News

Live updates

Co-pilot had been treated for suicidal tendencies

Andreas Lubitz had been treated for noticeable suicidal tendencies Credit: PA Wire

Germanwings co-pilot Andreas Lubitz who deliberately crashed a plane in the French Alps had been treated in the past for suicidal tendencies.

German state prosecutors said today the co-pilot had been in a long period of psychotherapy for "noticeable suicidal tendencies" several years ago.

Several years ago before obtaining his pilot's licence the co-pilot was in a long period of psychotherapeutic treatment with noticeable suicidal tendencies,

– Prosecutors' Office in Dusseldorf

The German prosecutors added that since then he had not shown any signs of suicidal behaviour nor aggressive tendencies in other visits to doctors.

There is still no evidence that the co-pilot in the French Alps plane disaster said anything beforehand about what he was about to do, the state prosecutor said.

Advertisement

Officials quiz girlfriend of Germanwings co-pilot

Rescue workers next to crash debris near Seyne-les-Alpes Credit: Reuters

The "female partner" of Germanwings pilot Andreas Lubitz has been questioned by investigators.

A spokesperson for the prosecutor's office in Dusseldorf told told NBC News today that the woman, who has not been named, was questioned as part of a special "commission" that has been set up to investigate the case.

The commission named 'Alpen' (Alps) was established to secure evidence and involves around 100 officers from various departments of police in the German state of North Rhein-Westphalia, the police spokesperson added.

Green Party launches 'Standing up for migrants' mug

The Green Party has responded to Labour's controversial 'Controls on immigration' slogan mugs with a version of their own, bearing the words "Standing up for migrants".

The Labour Party was mocked by some Twitter users for its £5 Pledge 4 Mug and even the party's own former frontbencher Diane Abbot branded the move "shameful" and an "embarrassment".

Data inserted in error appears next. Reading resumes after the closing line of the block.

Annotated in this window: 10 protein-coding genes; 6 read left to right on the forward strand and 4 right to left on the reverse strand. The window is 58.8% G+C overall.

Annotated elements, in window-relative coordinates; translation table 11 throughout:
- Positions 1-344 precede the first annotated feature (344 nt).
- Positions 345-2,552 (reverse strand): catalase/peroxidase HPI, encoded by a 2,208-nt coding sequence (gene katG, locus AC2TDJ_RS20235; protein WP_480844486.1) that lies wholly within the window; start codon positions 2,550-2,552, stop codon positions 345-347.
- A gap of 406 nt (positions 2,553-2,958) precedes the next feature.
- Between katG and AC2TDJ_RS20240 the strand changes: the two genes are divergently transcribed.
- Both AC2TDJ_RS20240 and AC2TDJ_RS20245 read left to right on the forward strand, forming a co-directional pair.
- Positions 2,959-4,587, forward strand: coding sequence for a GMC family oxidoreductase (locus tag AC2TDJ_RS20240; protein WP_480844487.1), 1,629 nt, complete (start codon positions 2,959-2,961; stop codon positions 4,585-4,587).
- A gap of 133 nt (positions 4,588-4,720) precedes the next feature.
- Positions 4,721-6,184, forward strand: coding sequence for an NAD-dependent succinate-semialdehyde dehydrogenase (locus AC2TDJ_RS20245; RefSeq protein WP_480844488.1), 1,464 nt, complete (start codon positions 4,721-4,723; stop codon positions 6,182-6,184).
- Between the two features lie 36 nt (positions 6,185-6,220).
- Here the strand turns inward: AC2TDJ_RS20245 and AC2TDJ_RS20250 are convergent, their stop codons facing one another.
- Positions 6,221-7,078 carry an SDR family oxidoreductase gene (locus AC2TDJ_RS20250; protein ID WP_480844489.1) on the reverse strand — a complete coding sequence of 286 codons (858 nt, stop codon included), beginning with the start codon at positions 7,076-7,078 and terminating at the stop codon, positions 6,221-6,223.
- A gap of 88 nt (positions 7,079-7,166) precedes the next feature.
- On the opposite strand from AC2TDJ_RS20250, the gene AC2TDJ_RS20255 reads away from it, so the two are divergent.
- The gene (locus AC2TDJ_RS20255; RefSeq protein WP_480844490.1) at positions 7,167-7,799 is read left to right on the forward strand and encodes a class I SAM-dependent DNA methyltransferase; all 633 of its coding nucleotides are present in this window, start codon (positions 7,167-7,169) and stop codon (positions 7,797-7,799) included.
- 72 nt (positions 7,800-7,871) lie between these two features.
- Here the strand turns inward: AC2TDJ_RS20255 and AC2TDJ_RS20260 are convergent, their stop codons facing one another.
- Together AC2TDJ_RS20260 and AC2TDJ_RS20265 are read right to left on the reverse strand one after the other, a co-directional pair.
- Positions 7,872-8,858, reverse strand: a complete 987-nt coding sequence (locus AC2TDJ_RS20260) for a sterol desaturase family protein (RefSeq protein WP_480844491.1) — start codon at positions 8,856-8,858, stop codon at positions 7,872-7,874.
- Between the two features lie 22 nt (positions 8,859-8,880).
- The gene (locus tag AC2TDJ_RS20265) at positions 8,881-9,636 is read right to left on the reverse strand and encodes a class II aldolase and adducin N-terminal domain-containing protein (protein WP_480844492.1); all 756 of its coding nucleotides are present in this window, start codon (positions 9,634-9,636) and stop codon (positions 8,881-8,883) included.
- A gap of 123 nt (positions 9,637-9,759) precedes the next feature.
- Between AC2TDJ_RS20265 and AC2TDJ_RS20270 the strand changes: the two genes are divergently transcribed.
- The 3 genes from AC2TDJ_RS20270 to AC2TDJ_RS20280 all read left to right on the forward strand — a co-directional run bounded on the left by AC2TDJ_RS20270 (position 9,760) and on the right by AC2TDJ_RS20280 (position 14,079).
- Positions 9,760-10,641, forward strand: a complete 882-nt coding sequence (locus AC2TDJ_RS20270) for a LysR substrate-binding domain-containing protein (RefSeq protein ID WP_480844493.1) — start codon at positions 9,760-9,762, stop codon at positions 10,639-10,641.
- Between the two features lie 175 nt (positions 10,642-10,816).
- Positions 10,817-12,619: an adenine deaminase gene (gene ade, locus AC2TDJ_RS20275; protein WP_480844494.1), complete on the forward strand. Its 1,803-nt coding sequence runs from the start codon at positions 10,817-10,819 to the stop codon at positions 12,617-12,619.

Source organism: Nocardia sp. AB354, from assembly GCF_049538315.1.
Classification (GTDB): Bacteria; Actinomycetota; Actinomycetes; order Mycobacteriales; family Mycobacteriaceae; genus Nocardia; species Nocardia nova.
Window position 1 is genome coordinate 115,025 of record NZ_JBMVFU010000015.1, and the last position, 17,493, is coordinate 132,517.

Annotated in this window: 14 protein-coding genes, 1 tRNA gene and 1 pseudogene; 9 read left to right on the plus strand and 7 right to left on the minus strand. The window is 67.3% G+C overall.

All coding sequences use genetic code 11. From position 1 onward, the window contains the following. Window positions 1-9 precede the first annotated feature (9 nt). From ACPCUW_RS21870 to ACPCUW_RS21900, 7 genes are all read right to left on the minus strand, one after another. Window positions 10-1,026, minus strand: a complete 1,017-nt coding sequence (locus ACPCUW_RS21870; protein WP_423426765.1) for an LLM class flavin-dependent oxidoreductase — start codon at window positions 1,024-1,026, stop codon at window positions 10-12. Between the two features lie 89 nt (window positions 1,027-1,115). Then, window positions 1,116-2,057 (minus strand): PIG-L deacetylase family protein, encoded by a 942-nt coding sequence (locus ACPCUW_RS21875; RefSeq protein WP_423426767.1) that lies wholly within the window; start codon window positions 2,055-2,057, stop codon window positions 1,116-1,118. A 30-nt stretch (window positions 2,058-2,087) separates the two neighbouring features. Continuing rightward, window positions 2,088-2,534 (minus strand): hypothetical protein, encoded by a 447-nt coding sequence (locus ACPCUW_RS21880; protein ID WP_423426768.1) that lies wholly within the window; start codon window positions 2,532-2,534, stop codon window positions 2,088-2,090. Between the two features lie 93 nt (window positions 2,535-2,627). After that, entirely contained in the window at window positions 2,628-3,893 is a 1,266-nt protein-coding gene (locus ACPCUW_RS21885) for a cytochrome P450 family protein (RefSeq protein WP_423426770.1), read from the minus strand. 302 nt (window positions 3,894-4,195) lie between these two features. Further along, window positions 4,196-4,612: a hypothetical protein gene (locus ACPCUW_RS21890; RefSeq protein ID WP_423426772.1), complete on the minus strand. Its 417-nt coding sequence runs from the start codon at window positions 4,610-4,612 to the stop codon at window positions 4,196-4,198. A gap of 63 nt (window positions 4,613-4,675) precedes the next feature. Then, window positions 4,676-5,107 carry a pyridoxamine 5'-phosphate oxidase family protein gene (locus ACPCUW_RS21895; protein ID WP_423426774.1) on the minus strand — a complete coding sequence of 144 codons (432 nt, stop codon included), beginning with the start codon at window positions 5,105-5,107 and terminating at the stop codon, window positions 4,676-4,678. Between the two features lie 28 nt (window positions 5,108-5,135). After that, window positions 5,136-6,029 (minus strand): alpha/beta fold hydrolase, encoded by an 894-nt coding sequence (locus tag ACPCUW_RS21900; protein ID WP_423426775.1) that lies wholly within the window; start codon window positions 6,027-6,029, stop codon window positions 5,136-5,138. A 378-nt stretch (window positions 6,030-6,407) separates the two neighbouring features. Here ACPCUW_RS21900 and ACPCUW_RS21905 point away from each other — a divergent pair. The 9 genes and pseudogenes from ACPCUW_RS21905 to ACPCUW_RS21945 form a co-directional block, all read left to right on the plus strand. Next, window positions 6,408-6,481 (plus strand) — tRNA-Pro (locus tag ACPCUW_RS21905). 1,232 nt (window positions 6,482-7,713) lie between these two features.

Shadow business secretary Chuka Umunna insisted Labour was not using "dog whistle" tactics over the immigration election merchandise.

But Green Party Leader Natalie Bennett accused Labour of "pandering to Ukip" with the mugs, as she launched her party's rival design:

However, the party did clarify on its website that its £5 mug was "Exact design TBC" as it tweeted what appeared to be a mock-up.

General election TV debate: Leaders given podium line-up

The all-important podium plan for Thursday's night's general election debate on ITV has been announced.

Prime Minister and the Green Party's Natalie Bennett have been allocated spots at either end of the line-up of party leaders.

Ukip leader Nigel Farage is set to be sandwiched between Deputy Prime Minister Nick Clegg and Labour leader Ed Miliband.

ITV can confirm that lots have been drawn today to determine the podium order for The ITV Leaders' Debate.

As a result of the drawing of lots the leaders will appear on set, left to right, as follows - Natalie Bennett, Nick Clegg, Nigel Farage, Ed Miliband, Leanne Wood, Nicola Sturgeon and David Cameron.

– ITV spokeswoman

Advertisement

British couple 'found dead with gunshot wounds'

Spain's national police force has named the British couple found dead in Alicante as ex-pats Peter and Jean Tarsey.

The 77-year-olds were found dead together with gunshot wounds, according to the Guardia Civil.

A post mortem is now due to take place.

At around 4.15pm yesterday, some friends of the couple went to their villa because they had not been seen for a few days.

They found the door was open and there were no signs of a break-in.

The couple, who had been living in Spain for 18 years, were found dead with gunshot wounds on the sofa.

The Guardia Civil is now awaiting the results of post-mortem examinations and investigations continue.

– Guardia Civil spokeswoman

Ex-MPs failing to delete old Twitter handles

Former MPs appear to be failing to follow official guidance ordering them to delete "MP" from their public profile, including on social media.

Some parliamentary candidates have not yet let go of their 'MP' handle on Twitter Credit: Twitter

The dissolution of Parliament today means there are no MPs until the general election in May - including those people elected as MPs in 2010, who should not claim to be MPs. Official guidance states that this means they must also change their username on sites such as Twitter.

While many have changed their profile to reflect their new status as a 'parliamentary candidate', others are still claiming to represent constituencies - though some, such as Defence Secretary Philip Hammond, have kept the 'MP' suffix while changing their information to make clear that there are no more MPs.

Load more updates Back to top

From our journalists